The weekend saw an art exhibition developed by the Artist Teachers Association and Liverpool John Moores (LJMU) undergraduate art students, inspired by the science and history of LSTM, displayed at Tate Liverpool.
This exhibition was a culmination of work developed by the artists over the past couple of months. Over this time they have worked closely with LSTM’s Digital Resources and Collections Manager Sarah Lewis-Newton, Honorary Fellow Meg Parkes and Vector Biology’s postdoctoral researcher Dr Lee Haines who have hosted a number of visits by the artists to LSTM.
During these site visits the artists worked with Sarah, Meg and Lee to investigate the archives, and explored the historical and scientific imagery of LSTM further. In particular Meg Parkes illustrated LSTM’s longest running collaborative project with the former Far Eastern Prisoners Of War (FEPOW), the fascinating medical ingenuity demonstrated by the FEPOWs in South East Asia and their stories of survival. In addition, Dr Lee Haines demonstrated the beauty of the trypanosome parasites within tsetse flies and the patterns, colour and texture seen within insect wings and pupae.
The diverse exhibition on Saturday included sculptural pieces, the use of watercolour, laser-cut acrylic and the thought-provoking use of light and film. One sculptural piece involved several white laboratory coats with names and drawings of LSTM’s scientists’ favourite parasites drawn on them using SmartWater technology, which was only made visible by shining an ultraviolet light on the coats. In each laboratory coat pocket, a chocolate bar was displayed demonstrating that for less than the cost of a chocolate bar we can provide one person with the treatment and protection against many of the major Neglected Tropical Diseases for a year. Another striking piece involved an artist being confined within a bed mattress demonstrating the physical and emotional confinement of those suffering from tropical diseases and those men held captive as prisoners of war in South East Asia.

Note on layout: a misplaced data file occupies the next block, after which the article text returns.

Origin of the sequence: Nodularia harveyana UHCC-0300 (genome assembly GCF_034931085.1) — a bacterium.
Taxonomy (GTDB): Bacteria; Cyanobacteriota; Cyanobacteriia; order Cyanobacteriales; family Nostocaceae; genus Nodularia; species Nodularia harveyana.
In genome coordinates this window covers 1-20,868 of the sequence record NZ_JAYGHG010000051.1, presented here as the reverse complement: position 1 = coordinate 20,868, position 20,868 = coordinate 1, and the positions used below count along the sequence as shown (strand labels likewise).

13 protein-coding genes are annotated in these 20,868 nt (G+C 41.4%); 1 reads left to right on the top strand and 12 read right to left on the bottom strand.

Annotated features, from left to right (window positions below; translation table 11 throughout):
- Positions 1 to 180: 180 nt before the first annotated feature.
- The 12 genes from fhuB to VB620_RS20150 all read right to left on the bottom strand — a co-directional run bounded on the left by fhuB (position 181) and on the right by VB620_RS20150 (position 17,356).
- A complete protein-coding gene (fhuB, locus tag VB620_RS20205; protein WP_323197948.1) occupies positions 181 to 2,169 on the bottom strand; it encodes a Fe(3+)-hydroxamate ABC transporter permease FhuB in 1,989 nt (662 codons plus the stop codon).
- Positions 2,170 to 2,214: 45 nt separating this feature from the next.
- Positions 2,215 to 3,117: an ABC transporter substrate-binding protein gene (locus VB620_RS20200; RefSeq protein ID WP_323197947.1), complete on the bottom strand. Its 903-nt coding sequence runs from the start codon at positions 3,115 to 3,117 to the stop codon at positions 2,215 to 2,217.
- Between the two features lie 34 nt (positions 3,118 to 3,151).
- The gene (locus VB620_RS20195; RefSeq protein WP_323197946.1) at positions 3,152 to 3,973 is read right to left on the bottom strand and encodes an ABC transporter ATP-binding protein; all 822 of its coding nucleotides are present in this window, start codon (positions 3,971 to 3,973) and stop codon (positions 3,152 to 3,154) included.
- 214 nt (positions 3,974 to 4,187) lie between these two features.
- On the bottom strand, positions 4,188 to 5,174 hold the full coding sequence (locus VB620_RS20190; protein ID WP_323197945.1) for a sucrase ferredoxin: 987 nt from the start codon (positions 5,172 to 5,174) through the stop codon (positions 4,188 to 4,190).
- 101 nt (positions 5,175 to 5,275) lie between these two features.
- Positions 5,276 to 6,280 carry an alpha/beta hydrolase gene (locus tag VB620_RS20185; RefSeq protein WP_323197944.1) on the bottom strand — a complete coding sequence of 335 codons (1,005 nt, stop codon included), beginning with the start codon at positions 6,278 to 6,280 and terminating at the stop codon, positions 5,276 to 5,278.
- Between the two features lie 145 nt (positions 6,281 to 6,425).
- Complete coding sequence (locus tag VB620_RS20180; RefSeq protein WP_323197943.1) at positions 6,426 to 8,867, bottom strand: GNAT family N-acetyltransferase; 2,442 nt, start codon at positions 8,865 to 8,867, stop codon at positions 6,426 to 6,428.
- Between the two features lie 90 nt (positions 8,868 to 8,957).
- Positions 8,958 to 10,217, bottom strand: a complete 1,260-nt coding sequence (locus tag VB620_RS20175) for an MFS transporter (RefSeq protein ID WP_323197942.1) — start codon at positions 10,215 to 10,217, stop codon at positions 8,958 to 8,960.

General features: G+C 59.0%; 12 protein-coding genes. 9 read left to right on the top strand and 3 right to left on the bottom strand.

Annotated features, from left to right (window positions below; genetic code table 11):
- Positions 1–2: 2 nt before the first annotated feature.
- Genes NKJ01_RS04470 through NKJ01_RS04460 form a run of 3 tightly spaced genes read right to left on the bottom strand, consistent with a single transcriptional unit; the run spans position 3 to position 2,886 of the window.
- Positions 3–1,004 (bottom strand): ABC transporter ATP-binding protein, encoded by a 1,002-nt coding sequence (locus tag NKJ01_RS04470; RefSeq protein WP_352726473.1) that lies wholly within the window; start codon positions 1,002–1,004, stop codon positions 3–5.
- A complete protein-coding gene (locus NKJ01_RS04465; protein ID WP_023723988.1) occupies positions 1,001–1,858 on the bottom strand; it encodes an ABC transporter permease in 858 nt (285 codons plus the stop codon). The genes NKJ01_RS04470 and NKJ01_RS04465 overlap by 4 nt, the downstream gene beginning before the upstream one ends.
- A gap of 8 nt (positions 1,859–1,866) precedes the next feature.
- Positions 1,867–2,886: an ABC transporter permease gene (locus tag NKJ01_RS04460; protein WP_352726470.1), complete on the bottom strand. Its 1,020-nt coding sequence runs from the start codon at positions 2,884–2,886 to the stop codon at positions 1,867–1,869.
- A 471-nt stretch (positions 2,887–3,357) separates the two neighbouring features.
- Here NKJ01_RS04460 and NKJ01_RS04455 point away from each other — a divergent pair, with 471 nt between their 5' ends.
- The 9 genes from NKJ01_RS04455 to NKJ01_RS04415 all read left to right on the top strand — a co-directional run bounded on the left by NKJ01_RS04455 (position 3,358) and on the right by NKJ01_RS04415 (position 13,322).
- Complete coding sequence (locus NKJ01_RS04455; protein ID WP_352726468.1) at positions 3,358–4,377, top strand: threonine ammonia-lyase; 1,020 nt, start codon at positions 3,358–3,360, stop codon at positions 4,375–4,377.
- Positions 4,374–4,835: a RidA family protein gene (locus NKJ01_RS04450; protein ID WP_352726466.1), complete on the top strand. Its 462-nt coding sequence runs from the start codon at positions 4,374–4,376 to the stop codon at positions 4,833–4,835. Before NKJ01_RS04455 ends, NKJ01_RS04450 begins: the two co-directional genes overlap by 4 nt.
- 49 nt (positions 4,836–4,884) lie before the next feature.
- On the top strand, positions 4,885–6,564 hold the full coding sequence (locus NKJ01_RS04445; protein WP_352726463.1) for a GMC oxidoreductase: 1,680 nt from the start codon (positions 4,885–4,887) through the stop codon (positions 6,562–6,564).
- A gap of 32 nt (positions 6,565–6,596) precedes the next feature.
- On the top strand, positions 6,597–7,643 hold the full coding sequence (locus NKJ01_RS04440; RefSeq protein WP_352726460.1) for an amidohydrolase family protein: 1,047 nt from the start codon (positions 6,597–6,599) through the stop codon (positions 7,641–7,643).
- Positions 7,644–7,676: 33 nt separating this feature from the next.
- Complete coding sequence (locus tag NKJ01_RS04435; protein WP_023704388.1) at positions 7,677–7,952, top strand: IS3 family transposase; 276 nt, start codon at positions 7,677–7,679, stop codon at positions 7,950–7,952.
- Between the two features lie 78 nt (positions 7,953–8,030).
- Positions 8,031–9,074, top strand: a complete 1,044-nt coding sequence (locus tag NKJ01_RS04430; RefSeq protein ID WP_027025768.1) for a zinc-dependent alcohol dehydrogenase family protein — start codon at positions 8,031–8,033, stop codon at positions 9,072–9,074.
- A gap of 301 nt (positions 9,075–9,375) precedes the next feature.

Public Engagement Manager Dr Elli Wright said: “We are delighted to have worked with such a creative group of artists as they explore and interpret LSTM’s past and present research. The SciArt Intervention project has made the work of LSTM accessible to a wider and more diverse audience, and LSTM is looking forward to working with the artists further in the future.”
This project was supported by Curious Minds, Liverpool John Moores University and endorsed by the National Society for the Education of Art and Design. The Artist Teacher Association is a membership scheme for artists, art teachers, community artists and gallery educators who are committed to developing their contemporary arts practice.